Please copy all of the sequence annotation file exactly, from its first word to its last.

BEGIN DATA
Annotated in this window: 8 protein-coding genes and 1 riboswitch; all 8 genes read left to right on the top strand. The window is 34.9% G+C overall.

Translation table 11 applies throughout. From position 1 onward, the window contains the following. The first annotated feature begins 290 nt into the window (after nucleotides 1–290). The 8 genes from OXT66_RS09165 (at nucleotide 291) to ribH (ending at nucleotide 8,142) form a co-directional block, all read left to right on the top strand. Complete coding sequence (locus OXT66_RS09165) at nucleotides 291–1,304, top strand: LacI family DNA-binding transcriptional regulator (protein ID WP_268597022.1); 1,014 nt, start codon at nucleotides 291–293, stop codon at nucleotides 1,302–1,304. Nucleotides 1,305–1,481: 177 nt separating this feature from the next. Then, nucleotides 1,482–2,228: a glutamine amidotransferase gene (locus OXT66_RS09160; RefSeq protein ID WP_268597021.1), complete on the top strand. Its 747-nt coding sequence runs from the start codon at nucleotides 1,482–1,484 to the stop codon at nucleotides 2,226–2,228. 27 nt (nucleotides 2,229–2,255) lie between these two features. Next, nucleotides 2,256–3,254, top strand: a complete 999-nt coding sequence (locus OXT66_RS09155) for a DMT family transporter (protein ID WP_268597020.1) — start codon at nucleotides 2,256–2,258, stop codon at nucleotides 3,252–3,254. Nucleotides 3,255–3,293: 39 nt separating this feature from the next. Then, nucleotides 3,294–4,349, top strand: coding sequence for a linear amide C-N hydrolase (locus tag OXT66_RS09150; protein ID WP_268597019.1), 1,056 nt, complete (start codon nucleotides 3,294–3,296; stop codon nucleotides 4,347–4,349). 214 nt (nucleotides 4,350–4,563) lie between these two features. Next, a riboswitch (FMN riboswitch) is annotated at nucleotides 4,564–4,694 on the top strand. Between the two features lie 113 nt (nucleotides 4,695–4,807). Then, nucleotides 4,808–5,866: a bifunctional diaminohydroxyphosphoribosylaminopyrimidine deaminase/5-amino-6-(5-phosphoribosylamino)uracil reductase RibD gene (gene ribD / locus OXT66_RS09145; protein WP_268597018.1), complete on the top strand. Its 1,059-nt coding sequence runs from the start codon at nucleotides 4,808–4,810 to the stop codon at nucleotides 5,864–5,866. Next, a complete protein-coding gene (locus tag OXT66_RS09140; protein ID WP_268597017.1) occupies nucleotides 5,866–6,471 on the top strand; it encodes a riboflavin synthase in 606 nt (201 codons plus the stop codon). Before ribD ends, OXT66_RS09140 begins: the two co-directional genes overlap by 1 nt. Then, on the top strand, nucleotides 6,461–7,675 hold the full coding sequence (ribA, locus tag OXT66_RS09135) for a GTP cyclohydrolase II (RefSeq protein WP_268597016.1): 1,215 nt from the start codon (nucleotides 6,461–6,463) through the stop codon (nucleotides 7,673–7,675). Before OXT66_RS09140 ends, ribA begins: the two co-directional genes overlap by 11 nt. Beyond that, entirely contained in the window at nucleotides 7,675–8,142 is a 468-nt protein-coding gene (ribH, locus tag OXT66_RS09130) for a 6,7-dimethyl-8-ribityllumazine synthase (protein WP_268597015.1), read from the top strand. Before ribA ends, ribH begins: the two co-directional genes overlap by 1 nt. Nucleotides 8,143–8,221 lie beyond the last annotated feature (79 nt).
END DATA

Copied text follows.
Annotated in this window: 8 protein-coding genes and 1 riboswitch; all 8 genes read left to right on the top strand. The window is 34.9% G+C overall.

Translation table 11 applies throughout. From position 1 onward, the window contains the following. The first annotated feature begins 290 nt into the window (after nucleotides 1–290). The 8 genes from OXT66_RS09165 (at nucleotide 291) to ribH (ending at nucleotide 8,142) form a co-directional block, all read left to right on the top strand. Complete coding sequence (locus OXT66_RS09165) at nucleotides 291–1,304, top strand: LacI family DNA-binding transcriptional regulator (protein ID WP_268597022.1); 1,014 nt, start codon at nucleotides 291–293, stop codon at nucleotides 1,302–1,304. Nucleotides 1,305–1,481: 177 nt separating this feature from the next. Then, nucleotides 1,482–2,228: a glutamine amidotransferase gene (locus OXT66_RS09160; RefSeq protein ID WP_268597021.1), complete on the top strand. Its 747-nt coding sequence runs from the start codon at nucleotides 1,482–1,484 to the stop codon at nucleotides 2,226–2,228. 27 nt (nucleotides 2,229–2,255) lie between these two features. Next, nucleotides 2,256–3,254, top strand: a complete 999-nt coding sequence (locus OXT66_RS09155) for a DMT family transporter (protein ID WP_268597020.1) — start codon at nucleotides 2,256–2,258, stop codon at nucleotides 3,252–3,254. Nucleotides 3,255–3,293: 39 nt separating this feature from the next. Then, nucleotides 3,294–4,349, top strand: coding sequence for a linear amide C-N hydrolase (locus tag OXT66_RS09150; protein ID WP_268597019.1), 1,056 nt, complete (start codon nucleotides 3,294–3,296; stop codon nucleotides 4,347–4,349). 214 nt (nucleotides 4,350–4,563) lie between these two features. Next, a riboswitch (FMN riboswitch) is annotated at nucleotides 4,564–4,694 on the top strand. Between the two features lie 113 nt (nucleotides 4,695–4,807). Then, nucleotides 4,808–5,866: a bifunctional diaminohydroxyphosphoribosylaminopyrimidine deaminase/5-amino-6-(5-phosphoribosylamino)uracil reductase RibD gene (gene ribD / locus OXT66_RS09145; protein WP_268597018.1), complete on the top strand. Its 1,059-nt coding sequence runs from the start codon at nucleotides 4,808–4,810 to the stop codon at nucleotides 5,864–5,866. Next, a complete protein-coding gene (locus tag OXT66_RS09140; protein ID WP_268597017.1) occupies nucleotides 5,866–6,471 on the top strand; it encodes a riboflavin synthase in 606 nt (201 codons plus the stop codon). Before ribD ends, OXT66_RS09140 begins: the two co-directional genes overlap by 1 nt. Then, on the top strand, nucleotides 6,461–7,675 hold the full coding sequence (ribA, locus tag OXT66_RS09135) for a GTP cyclohydrolase II (RefSeq protein WP_268597016.1): 1,215 nt from the start codon (nucleotides 6,461–6,463) through the stop codon (nucleotides 7,673–7,675). Before OXT66_RS09140 ends, ribA begins: the two co-directional genes overlap by 11 nt. Beyond that, entirely contained in the window at nucleotides 7,675–8,142 is a 468-nt protein-coding gene (ribH, locus tag OXT66_RS09130) for a 6,7-dimethyl-8-ribityllumazine synthase (protein WP_268597015.1), read from the top strand. Before ribA ends, ribH begins: the two co-directional genes overlap by 1 nt. Nucleotides 8,143–8,221 lie beyond the last annotated feature (79 nt).